see it clearly
Plane Tree
Leaf Shape Broad and indented with pointed teeth
Mature Height 60 to 100 feet
Best Habitat Moist soil and partial to full sunlight
Best Climate Temperate
Output Seed balls
Uses Wood and medicine

Plane Trees

Don't let the Plane tree's numerous names confuse you. The large deciduous tree is part of a small genus called Platanus, and is often referred to as Plane, Sycamore, Buttonball or Whitewood.

Regardless of its many monikers, the tree has definite characteristics that make it a top pick among landscapers. In addition to being admired for its massive size, shade and beauty, the Plane tree's tolerance of pollution make it especially popular with city slickers looking to add some green around their urban dwellings.

Appearance of the Tree

Plane leaves
Plane Tree Leaves

Some Plane trees tower to 100 feet or more making them hard to miss amongst a forest of shorter specimens. The fast-growing tree has several distinguishing characteristics, including:

  • Flowers: The tree's flowers form small mesh covered balls containing tiny seeds. The fuzzy, ball-like seed clusters hang from the tree's branches and typically measure between two and four centimeters in diameter. The male flowers are greenish-yellow while the females have a reddish-brown color.
  • Fruit: Similar to the flowers, the Plane tree's fruit resemble small pompoms covered with tiny hairs. In the spring, the fruits break up and are carried away in the wind.
  • Bark: Mature Plane trees sport a distinctive thick, grey, cracked bark. Often the bark will peel off in patches, exposing yellow scales underneath.
  • Leaves: The tree's smooth and shiny broad leaves are indented and feature triangular lobes with pointed teeth.

While the Plane tree's large leaves are excellent for shading purposes, they are also apt to clog gutters and storm drains when they fall. In addition, Plane tree foliage that is left in piles on lawns during autumn can kill grass if not cleared in a timely manner.


Plane Tree Bark
Oriental Plane Tree
Plane Tree Seed Ball

Plane Tree Types

London Plane Tree
London Plane Tree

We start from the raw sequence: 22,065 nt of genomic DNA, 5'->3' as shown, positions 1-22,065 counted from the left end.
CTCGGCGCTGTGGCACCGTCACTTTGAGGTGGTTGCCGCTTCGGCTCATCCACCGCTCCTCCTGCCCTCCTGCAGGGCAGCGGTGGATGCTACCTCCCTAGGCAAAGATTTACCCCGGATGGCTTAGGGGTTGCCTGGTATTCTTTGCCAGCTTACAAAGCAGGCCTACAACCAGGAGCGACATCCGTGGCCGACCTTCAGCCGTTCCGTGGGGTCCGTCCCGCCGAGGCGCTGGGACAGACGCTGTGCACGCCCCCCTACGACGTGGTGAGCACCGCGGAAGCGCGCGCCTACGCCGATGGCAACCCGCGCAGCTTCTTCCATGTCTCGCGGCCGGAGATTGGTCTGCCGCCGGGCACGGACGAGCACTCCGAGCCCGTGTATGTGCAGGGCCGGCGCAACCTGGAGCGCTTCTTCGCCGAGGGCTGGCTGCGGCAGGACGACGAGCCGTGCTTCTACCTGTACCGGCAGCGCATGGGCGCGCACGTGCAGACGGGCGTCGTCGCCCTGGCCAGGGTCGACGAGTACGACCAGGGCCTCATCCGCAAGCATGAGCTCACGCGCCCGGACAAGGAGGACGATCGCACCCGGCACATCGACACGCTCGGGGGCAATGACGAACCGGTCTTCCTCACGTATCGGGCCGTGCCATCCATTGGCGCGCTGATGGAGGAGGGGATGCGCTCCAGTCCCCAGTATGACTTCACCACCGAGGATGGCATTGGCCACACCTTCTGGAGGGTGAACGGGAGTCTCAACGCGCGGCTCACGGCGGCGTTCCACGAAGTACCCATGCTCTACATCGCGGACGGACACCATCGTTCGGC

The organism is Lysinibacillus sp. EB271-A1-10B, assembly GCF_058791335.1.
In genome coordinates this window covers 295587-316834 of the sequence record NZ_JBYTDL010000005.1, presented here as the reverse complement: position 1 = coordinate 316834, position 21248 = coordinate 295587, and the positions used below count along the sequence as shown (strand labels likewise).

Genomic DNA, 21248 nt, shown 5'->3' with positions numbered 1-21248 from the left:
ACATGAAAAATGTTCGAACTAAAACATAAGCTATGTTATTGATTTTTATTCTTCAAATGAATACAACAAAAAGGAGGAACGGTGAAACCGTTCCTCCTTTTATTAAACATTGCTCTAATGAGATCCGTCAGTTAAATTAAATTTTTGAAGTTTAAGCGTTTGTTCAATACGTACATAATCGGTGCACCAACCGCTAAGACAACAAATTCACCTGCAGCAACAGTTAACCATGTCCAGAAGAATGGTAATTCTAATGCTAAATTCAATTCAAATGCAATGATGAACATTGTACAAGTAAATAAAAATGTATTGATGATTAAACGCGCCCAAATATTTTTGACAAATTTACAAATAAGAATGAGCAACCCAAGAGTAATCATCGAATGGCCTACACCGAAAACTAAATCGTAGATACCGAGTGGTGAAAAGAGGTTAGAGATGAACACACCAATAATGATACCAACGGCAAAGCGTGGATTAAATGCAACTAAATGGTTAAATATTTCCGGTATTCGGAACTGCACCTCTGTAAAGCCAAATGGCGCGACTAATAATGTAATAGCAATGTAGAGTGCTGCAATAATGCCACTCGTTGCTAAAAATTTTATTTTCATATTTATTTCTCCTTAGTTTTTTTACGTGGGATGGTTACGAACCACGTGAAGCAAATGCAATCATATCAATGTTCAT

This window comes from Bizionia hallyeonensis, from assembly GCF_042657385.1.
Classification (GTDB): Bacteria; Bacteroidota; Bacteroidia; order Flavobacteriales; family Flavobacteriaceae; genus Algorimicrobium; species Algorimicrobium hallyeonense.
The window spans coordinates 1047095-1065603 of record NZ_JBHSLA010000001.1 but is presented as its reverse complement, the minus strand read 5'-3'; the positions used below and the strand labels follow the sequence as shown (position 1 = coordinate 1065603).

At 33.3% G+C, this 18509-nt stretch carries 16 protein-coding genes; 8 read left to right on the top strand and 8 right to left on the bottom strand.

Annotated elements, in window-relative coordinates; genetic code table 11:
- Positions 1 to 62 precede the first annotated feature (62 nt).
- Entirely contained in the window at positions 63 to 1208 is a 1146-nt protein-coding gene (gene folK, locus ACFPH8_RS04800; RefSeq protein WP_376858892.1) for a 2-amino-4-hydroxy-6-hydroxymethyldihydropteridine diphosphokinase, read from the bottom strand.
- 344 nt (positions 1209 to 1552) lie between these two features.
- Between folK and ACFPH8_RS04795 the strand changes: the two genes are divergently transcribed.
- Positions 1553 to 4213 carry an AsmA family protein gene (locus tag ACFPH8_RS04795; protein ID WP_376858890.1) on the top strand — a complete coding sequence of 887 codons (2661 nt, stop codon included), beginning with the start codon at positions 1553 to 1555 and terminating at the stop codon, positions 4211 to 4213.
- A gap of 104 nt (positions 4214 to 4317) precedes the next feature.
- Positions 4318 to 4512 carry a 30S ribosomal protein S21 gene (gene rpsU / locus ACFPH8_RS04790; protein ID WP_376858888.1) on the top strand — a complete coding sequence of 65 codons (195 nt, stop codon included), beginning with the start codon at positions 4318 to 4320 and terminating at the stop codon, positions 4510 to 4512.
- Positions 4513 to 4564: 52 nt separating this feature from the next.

Plane trees are embraced for their ornamental value. The species is extremely popular in urban areas, though some varieties can also thrive in suburban settings.

The most popular types of Plane trees are:

  • London Plane: The tree is a common sight throughout urban England. It is often seen lining city streets or acting as borders around parks. Its large canopy provides ample shade and its tolerance of difficult soil conditions allows it to thrive in various locations. The London Plane is a tough and adaptable specimen, though its large size and expansive root system can wreck havoc in sidewalks and sewer systems.
  • American Plane: The American version of the Plane tree is often referred to as Sycamore, Buttonball or Whitewood. Some trees from this species have exceeded 160 feet tall, though most top off at around 100 feet. The tree is known for its dangly seed balls that remain on the tree's branches throughout the winter months. The seed cluster's bristly hairs are carried in the wind and can exacerbate allergies in some sufferers.
  • Oriental Plane: This type of Plane tree is a bit shorter than its American counterpart. However, what make the Oriental plane even more distinct are the tree's bole (trunk). The unusually flaky trunk molts in most temperate latitudes, though this type of tree benefits more from warm summers.

The Many Looks of the Plane Tree

Plane Tree in Summer

Plane Tree in Summer

Plane Tree in Fall

Plane Tree in Fall

Plane Tree in Winter

Plane Tree in Winter

Plane Tree Trunk

Plane Tree Trunk

Plane Tree Fruit

Plane Tree Fruit

Sidewalk Plane Trees

Sidewalk Plane Trees

Example Frame

Where the Plane Grows

Mature Plane Tree
Mature Plane Tree

The large trees grow abundantly in North America, Eastern Europe and Asia. They thrive in moist soil and need partial to full sunlight in order to prosper. Some Plane tree specimens can survive in sandy or clay-like soil, though most prefer wetter conditions.